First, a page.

Colonial and BaSotho reactions to the jailhouse escape exposed the dynamics of colonial rule at various levels. The Cape Colony had hoped to wield power and administer the colony without the use of military force by means of the authority of the District Magistrates with the support of the chiefs. The District Magistrates, however, were aware that their authority was fragile because it lacked moral legitimacy among the ...

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5. Guns, Diplomacy, and Discourse: The Gun War

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pp. 71-89

Even before the end of Moorosi’s rebellion the BaSotho chiefs were preparing for their own fight against the Cape Colony in what became known as the Gun War of 1880–81. Ostensibly fought over the right of the BaSotho to bear arms, this was a war over issues of land, sovereignty, and the establishment of colonial rule by the Cape Colony. In April 1880 the Cape government extended the Peace Preservation Act, which had already been imposed in the Cape Colony, to ...

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6. Hidden Discourse in the Public Transcript: Ceremony and Subversion

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pp. 90-117

The formal pitso of 3 July 1880 was the stage on which the hidden transcript of resistance was performed publicly, but it was disguised in the discursive tropes of loyalty from the colonial repertoire. Griffith was right to trust his intuition that the speeches were meant to be misleading, even if he couldn’t quite interpret them himself. Yet an analysis of the pitso speeches reveals the very strategies that so confounded colonial officials, who could not condemn the BaSotho for either what was said ...

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7. Lerotholi and “Masopha’s War”: The Colonial/Civil War of 1898

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pp. 118-139

The resumption of direct British Imperial rule over Basutoland in 1884 prevented the alienation of land in Lesotho for white settlement and allowed the BaSotho to keep their guns, but administrative goals and strategies remained largely the same. A typical British policy of indirect rule was implemented through increasing reliance on chiefly authority under the watchful eyes of the new British Resident Commissioner and his District Commissioners. Politically, British colonial ...

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8. Of Laws, Courts, and Chiefs: The Twentieth Century

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pp. 140-167

The assertion of central authority by Paramount Chief Lerotholi over Masopha in 1898 seemed to accomplish a major administration goal of the British colonial government, and Lagden later wrote, “Lerotholi, who behaved with gallantry and intelligence, enjoyed for the first time undisputed supremacy.” But colonial authority and that of the paramountcy remained fragile and were challenged by regional events over the coming decades. War broke out across the border in 1899, and Sir ...

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9. Of Paramente and Power: Terror in Basutoland

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pp. 168-183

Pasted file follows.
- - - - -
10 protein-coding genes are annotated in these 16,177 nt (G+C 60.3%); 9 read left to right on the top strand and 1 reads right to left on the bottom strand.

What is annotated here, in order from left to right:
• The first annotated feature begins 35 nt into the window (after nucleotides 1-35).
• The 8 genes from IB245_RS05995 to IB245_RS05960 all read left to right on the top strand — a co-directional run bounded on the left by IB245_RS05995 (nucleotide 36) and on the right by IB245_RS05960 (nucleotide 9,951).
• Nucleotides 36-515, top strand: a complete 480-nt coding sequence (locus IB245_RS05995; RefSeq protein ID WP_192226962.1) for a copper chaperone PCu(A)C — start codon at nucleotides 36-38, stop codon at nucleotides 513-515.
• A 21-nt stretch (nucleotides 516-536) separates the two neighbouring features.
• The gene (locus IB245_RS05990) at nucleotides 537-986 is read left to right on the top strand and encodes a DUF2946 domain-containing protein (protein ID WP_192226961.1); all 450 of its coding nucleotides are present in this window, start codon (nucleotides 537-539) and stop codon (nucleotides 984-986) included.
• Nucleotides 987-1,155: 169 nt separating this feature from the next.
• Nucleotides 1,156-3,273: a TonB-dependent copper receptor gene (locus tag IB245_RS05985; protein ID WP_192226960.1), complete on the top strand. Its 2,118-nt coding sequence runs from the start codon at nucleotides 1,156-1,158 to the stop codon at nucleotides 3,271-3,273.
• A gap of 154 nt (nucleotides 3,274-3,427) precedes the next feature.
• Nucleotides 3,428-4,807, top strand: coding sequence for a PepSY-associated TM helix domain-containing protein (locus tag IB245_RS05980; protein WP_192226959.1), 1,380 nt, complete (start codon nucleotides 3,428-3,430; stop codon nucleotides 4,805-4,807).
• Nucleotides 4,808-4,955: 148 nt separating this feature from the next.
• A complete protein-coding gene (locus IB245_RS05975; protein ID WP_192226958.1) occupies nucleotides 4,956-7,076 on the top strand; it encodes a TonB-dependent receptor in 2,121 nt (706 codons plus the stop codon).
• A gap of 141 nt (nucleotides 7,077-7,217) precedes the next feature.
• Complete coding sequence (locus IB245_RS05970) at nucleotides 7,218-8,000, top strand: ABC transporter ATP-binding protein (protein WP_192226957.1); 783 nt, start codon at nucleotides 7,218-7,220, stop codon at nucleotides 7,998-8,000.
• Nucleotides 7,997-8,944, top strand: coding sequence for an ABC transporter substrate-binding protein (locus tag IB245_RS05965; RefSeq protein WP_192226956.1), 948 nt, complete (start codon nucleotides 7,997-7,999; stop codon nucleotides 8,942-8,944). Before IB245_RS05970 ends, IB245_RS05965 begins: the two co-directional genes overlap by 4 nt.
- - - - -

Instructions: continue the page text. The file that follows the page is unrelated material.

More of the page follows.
Paramente screamed. He didn’t stop screaming until someone held something under his nose, sending him into a stupor that ended his awareness and resistance and allowed his attackers to guide him, stumbling on his own feet, to the hut where they would keep him, drugged, until the next night. He must have known when he first saw them that there was only one reason why a large portion of the adult male population of the village would sit waiting for him to return home in the early ...

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10. Discourse and Subterfuge: Responses to Medicine Murder

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pp. 184-214

The struggle over “medicine murder” in the 1940s and 1950s highlights that there was no one local position, “the African perspective,” posed against a single colonial perspective in the discussion of liretlo. In the conversation that ensued, European colonial discourse, embracing discordant voices and views of the problems, revealed common ground and common assumptions in the language of the “primitive”; of “illness,” “psychosis,” and “treatment”; of racism and the teleology of development, ...

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11. Seeking Sovereignty and the Rule of Law

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pp. 215-224

Contests over authority, policy, and the political dispensation in government were waged in colonial Lesotho by means of force and persuasion, involving guns, rhetoric, and a more encompassing discourse of colonialism that defined the parameters of the possible and the preferable. Within that colonial discourse about politics and authority colonial officials and BaSotho chiefs deployed their rhetorical skills to achieve their goals and, when that failed, resorted to forms of coercion and force.

Notes

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pp. 227-248

Bibliography

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pp. 249-258

Index

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pp. 259-275


E-ISBN-13: 9780299223731
Print-ISBN-13: 9780299223700

Publication Year: 2007